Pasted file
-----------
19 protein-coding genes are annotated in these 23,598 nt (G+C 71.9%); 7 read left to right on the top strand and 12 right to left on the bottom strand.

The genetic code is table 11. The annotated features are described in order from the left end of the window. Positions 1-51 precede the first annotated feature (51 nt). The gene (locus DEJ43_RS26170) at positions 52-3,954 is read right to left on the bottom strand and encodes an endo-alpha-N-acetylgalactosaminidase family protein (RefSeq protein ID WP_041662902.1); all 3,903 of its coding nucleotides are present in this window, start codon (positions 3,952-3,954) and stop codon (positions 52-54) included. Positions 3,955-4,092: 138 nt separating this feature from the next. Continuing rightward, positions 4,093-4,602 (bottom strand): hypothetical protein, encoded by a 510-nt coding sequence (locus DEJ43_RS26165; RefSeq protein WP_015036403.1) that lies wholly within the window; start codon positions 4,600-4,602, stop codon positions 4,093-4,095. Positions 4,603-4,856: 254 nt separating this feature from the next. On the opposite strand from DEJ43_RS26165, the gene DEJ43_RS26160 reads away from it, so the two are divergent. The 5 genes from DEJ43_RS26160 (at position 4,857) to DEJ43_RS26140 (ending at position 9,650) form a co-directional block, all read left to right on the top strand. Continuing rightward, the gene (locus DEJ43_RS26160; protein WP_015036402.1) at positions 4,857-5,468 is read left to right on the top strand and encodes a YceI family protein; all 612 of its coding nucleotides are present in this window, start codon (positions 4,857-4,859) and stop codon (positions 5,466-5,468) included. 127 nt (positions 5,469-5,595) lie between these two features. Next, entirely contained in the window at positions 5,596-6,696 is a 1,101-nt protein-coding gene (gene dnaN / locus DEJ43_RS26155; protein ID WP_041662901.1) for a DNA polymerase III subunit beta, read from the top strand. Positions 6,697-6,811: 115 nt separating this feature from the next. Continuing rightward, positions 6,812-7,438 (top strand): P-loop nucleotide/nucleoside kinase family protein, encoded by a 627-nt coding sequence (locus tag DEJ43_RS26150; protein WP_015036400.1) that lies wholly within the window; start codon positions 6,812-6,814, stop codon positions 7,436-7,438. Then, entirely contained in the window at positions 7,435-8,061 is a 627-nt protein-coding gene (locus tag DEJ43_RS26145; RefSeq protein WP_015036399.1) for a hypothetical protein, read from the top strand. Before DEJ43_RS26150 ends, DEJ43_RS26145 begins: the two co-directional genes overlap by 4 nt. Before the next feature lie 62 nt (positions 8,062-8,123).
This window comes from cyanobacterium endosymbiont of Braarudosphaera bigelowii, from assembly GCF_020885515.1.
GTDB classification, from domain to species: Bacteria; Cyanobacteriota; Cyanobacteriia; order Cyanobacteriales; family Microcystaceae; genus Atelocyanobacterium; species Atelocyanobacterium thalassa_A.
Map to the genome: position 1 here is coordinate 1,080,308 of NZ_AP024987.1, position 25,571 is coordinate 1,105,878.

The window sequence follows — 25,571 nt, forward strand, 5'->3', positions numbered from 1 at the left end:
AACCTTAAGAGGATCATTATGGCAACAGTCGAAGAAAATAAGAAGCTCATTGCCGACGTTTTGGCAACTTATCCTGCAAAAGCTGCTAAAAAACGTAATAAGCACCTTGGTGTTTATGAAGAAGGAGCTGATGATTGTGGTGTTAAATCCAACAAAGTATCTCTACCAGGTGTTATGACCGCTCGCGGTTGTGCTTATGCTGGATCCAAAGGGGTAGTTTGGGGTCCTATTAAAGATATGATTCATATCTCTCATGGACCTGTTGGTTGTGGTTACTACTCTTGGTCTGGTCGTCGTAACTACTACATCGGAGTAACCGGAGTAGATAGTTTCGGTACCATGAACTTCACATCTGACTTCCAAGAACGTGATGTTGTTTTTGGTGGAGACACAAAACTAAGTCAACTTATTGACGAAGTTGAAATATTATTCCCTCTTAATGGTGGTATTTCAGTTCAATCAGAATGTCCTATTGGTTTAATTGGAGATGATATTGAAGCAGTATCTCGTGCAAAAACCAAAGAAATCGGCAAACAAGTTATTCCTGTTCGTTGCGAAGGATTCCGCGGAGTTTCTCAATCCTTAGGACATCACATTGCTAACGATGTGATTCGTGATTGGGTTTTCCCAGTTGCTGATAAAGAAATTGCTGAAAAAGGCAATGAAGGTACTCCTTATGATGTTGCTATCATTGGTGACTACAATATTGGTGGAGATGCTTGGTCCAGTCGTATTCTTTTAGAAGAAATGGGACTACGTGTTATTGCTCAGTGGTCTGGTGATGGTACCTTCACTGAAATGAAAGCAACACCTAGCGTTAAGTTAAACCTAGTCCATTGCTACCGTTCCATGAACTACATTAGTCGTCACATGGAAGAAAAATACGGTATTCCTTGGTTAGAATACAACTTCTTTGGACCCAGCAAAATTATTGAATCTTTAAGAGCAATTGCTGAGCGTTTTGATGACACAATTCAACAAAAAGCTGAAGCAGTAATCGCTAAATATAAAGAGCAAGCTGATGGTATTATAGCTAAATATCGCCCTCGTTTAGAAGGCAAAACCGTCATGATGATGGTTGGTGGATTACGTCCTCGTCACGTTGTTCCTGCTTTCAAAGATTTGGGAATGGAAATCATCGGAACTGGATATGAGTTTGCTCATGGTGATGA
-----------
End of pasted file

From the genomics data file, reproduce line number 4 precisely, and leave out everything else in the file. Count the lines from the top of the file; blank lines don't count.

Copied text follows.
GTDB classification, from domain to species: Bacteria; Cyanobacteriota; Cyanobacteriia; order Cyanobacteriales; family Microcystaceae; genus Atelocyanobacterium; species Atelocyanobacterium thalassa_A.